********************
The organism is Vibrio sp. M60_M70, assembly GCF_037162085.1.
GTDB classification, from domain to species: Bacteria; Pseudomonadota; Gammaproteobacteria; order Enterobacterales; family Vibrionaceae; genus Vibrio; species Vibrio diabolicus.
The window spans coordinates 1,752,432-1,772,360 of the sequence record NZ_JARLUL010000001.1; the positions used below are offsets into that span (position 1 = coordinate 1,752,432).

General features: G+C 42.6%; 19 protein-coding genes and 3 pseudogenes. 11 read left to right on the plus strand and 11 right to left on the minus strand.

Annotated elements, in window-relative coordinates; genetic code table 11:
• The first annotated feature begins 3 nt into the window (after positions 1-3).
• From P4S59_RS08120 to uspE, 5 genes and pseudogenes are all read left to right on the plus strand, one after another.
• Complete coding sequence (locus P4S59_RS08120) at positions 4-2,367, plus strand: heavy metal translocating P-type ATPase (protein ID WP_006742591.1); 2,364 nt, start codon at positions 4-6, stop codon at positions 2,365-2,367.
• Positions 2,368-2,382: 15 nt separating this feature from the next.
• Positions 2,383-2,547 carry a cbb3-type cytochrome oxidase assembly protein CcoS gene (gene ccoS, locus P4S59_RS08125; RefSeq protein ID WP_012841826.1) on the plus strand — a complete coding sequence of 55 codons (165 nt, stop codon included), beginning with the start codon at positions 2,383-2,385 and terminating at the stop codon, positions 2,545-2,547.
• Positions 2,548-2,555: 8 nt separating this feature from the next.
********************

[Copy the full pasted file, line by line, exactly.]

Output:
The organism is Vibrio sp. M60_M70, assembly GCF_037162085.1.
GTDB classification, from domain to species: Bacteria; Pseudomonadota; Gammaproteobacteria; order Enterobacterales; family Vibrionaceae; genus Vibrio; species Vibrio diabolicus.
The window spans coordinates 1,752,432-1,772,360 of the sequence record NZ_JARLUL010000001.1; the positions used below are offsets into that span (position 1 = coordinate 1,752,432).

General features: G+C 42.6%; 19 protein-coding genes and 3 pseudogenes. 11 read left to right on the plus strand and 11 right to left on the minus strand.

Annotated elements, in window-relative coordinates; genetic code table 11:
• The first annotated feature begins 3 nt into the window (after positions 1-3).
• From P4S59_RS08120 to uspE, 5 genes and pseudogenes are all read left to right on the plus strand, one after another.
• Complete coding sequence (locus P4S59_RS08120) at positions 4-2,367, plus strand: heavy metal translocating P-type ATPase (protein ID WP_006742591.1); 2,364 nt, start codon at positions 4-6, stop codon at positions 2,365-2,367.
• Positions 2,368-2,382: 15 nt separating this feature from the next.
• Positions 2,383-2,547 carry a cbb3-type cytochrome oxidase assembly protein CcoS gene (gene ccoS, locus P4S59_RS08125; RefSeq protein ID WP_012841826.1) on the plus strand — a complete coding sequence of 55 codons (165 nt, stop codon included), beginning with the start codon at positions 2,383-2,385 and terminating at the stop codon, positions 2,545-2,547.
• Positions 2,548-2,555: 8 nt separating this feature from the next.